#31-Trick of the Light-Who Are You
A great song written by John Entwistle. The song was released as the second single for the album, backed with another Entwistle song, ‘905’ but the B-Side didn’t chart. The song’s lyrics are about the fear of being inadequate in the face of prostitute. Pete Townshend described his guitar to be like a “musical Mack truck” along with a heavily dominated bass track from Entwistle (which makes sense considering he’s the one who wrote it). While I like the song, Daltrey said it was not one of his favorites who complained it went “on and on and on and on.”
#30-Magic Bus-Magic Bus: The Who on Tour
This song was supposed to be released on their debut album, but wasn’t recorded until 1968. It became one of the band’s most popular songs and has been a concert staple, although when it first came out, it only reached #26 in the UK and #25 in the US. The song features unique instruments known as claves, which is a Latin percussion instrument consisting of small wooden sticks that make a distinctive high pitched clicking noise when struck together.
#29-However Much I Booze-The Who By Numbers
This is the second track from their 1975 album. Townshend claimed that he wrote this song on the night he gave up drinking. Daltrey refused to sing this song, possibly because the song is too personal. It’s also possible that Daltrey wanted to make it clear that Townshend had the drinking problem, rather than himself. The song addresses themes of loneliness the illusion of reality within the entertainment world and Townshend’s own feuding with Daltrey. The grim subject matter is contrasted with a cheerful melody thanks to Moon’s and Entwistle’s energy.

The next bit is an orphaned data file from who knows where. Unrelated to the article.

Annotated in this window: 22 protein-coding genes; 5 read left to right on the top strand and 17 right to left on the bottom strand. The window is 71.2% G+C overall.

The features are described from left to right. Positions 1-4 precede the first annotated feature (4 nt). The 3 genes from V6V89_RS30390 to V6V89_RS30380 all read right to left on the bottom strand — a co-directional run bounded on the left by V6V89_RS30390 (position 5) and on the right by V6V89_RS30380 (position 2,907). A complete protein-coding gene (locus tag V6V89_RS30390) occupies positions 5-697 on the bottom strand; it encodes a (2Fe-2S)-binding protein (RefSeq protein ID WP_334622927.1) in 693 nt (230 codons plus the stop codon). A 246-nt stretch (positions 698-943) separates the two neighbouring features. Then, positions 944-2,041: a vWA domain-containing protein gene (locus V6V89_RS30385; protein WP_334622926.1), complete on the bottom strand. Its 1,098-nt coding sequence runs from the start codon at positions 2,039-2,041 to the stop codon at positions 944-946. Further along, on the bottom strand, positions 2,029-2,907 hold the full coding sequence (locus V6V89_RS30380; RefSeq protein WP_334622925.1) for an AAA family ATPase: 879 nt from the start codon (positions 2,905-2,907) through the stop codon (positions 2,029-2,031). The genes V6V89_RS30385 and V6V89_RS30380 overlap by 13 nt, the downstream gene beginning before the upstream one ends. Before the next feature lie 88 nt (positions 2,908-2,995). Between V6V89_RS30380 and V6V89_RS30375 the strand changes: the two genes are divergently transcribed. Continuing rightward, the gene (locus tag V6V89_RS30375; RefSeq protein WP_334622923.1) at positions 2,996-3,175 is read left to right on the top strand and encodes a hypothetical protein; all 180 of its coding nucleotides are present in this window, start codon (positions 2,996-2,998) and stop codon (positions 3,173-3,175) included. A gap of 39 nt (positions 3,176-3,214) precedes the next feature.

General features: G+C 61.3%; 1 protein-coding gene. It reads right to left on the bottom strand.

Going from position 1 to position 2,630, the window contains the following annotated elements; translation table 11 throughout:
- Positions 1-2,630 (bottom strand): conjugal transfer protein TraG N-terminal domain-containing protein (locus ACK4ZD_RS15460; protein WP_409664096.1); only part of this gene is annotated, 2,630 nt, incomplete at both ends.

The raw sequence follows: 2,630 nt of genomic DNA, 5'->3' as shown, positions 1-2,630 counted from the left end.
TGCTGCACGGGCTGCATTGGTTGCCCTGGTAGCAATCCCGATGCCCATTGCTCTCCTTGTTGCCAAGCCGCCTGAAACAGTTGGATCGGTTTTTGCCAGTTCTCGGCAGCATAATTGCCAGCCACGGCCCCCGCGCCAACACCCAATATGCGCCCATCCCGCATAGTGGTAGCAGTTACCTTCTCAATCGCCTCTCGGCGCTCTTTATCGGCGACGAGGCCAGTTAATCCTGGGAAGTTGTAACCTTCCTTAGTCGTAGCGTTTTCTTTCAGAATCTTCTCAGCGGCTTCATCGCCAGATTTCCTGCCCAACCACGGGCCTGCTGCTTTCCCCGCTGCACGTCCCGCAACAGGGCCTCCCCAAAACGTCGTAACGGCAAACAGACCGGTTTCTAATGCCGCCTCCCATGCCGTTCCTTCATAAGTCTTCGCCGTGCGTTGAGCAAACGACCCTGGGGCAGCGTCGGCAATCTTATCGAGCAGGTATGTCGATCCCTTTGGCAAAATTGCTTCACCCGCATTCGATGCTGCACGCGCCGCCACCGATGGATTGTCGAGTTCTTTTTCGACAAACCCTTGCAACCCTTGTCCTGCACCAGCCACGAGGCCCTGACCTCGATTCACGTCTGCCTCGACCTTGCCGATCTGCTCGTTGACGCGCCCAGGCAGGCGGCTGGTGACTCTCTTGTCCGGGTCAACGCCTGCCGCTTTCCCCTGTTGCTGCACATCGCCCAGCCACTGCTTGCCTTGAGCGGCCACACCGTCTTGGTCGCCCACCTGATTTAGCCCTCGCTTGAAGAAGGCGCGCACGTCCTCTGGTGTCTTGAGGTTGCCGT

This song starts the final “story arc” in Tommy’s story. Tommy invites his followers to come to his house so he can preach to them. The song starts off quiet as Tommy invites his new guests. About a minute and a half into the song we are greeted with a great piano and bass solo with some whispering underneath the music. A harmonica comes into the foreground leading into the next verse of Tommy inviting followers. As Tommy is preaching, someone walks up to him and says “Excuse me sir, there’s more at the time”. Townshend sings “There’s more at the door”. Tommy then says they need to make an extension that leads into to following track “Tommy’s Holiday Camp”.
Here’s another great song released as a single before being released on the Meaty Beaty Big and Bouncy compilation album. The lyrics mention high profiled people in pop culture at the time including Bob Dylan, The Beatles, and Timothy Leary. Townshend says the song is loosely based on Divine Desperation or possibly just Desperation.
#26-The Song Is Over-Who’s Next
Our last song I’m talking about in this section of the list, is from their 1971 album. The piano at the beginning is played by Nicky Hopkins while Pete Townshend sings the first part. Once the drums kick in, so does Daltrey’s vocals. Pete Townshend said the song provides a “mixture of being sad and wistful but at the same time a high point.” The two vocals contrasting is the song’s strongest point in my opinion but Moon’s energy elevates the song to a new level too. The song was originally part of the Lifehouse project, taking place after the police invade the Lifehouse Theatre and the concert goers disappear.
What do you think of the list so far? Is your favorite song not featured yet? Don’t worry, there is a whole other half to this list so be sure to come back next week to see the rest of the list with the Top 50 Who Songs (Part 2 (1-25)). Also don’t forget to like Awesome Albums on Facebook, follow on Twitter and Instagram, and subscribe on BitChute and YouTube. You don’t want to miss out on the rest of this list! I will see you next week in another Top “Ten” Tuesday.